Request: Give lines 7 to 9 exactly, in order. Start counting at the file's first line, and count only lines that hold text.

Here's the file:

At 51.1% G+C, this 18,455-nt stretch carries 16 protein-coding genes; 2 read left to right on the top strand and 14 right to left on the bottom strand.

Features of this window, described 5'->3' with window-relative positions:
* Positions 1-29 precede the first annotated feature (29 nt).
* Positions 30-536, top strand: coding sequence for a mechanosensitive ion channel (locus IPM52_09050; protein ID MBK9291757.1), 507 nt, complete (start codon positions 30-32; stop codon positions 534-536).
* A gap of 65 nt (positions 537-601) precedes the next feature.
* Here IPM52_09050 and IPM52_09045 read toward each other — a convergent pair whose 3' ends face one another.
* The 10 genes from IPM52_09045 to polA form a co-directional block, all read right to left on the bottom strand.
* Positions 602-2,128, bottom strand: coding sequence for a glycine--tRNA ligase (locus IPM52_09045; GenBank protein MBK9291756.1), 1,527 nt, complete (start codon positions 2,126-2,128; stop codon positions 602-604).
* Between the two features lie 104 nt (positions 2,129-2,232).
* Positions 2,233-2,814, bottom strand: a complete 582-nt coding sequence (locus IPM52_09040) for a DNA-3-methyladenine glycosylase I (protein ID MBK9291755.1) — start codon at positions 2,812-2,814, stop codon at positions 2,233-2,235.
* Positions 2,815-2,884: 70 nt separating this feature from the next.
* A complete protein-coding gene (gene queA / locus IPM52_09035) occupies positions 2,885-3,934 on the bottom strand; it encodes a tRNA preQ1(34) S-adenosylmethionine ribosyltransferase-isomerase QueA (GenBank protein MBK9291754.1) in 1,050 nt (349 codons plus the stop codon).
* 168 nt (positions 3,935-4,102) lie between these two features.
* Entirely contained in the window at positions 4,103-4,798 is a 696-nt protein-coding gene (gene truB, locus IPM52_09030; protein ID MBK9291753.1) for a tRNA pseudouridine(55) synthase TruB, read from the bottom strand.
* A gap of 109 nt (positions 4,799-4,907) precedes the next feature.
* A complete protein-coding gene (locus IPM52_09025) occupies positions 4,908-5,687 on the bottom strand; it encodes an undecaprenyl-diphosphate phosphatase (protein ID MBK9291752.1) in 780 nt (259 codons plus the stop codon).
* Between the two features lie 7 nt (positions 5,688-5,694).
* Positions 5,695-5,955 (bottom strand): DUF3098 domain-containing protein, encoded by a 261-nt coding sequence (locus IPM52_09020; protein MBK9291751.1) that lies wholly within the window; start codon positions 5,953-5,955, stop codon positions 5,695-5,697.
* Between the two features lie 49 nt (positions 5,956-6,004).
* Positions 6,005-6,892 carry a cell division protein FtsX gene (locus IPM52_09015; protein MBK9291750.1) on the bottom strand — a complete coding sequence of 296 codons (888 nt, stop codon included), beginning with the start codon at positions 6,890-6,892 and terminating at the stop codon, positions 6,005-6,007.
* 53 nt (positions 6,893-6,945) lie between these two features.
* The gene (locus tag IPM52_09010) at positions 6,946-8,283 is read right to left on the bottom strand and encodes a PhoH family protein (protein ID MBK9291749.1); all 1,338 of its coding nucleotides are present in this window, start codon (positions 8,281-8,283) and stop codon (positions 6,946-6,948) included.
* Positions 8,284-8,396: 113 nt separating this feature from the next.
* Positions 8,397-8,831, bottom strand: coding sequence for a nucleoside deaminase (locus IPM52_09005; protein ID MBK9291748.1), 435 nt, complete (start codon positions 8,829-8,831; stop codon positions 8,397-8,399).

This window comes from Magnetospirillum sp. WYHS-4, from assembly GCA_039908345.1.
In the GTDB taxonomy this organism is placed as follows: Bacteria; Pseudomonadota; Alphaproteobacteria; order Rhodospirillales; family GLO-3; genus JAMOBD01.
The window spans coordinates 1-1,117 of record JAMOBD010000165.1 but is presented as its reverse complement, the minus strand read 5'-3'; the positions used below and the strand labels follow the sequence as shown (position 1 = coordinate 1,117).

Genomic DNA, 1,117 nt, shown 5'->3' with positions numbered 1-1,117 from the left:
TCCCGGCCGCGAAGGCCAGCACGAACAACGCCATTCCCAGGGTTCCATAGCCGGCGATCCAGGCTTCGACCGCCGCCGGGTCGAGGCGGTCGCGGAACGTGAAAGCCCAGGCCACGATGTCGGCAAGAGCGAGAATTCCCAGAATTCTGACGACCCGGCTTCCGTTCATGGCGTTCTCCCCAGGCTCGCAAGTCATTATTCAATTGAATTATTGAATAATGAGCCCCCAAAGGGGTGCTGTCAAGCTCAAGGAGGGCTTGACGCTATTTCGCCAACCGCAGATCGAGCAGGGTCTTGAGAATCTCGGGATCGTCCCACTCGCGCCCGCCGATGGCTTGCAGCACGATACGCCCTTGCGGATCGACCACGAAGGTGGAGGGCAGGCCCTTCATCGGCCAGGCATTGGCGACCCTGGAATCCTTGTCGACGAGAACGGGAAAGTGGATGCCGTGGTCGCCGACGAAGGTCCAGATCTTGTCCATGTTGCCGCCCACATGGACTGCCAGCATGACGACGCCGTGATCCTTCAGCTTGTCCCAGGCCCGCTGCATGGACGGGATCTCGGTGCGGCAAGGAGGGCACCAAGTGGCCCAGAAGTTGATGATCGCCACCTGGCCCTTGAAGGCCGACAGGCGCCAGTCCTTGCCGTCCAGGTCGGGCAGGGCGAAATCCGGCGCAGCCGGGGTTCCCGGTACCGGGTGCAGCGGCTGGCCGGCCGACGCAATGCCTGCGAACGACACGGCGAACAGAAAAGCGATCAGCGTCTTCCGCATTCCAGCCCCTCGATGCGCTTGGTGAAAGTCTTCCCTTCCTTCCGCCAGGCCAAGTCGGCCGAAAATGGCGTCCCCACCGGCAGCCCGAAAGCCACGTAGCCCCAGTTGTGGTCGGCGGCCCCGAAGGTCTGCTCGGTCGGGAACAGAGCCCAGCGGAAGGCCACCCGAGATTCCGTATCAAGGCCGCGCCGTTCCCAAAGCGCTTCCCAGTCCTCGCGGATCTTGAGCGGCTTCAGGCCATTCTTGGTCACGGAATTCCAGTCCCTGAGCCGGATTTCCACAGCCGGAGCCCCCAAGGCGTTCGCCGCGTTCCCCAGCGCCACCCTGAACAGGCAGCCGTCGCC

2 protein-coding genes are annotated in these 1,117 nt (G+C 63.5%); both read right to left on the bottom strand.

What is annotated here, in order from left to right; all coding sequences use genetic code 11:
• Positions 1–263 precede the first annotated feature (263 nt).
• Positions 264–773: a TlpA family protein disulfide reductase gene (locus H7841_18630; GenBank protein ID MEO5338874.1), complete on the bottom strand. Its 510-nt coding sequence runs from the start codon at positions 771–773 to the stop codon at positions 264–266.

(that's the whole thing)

* The 10 genes from IPM52_09045 to polA form a co-directional block, all read right to left on the bottom strand.
* Positions 602-2,128, bottom strand: coding sequence for a glycine--tRNA ligase (locus IPM52_09045; GenBank protein MBK9291756.1), 1,527 nt, complete (start codon positions 2,126-2,128; stop codon positions 602-604).
* Between the two features lie 104 nt (positions 2,129-2,232).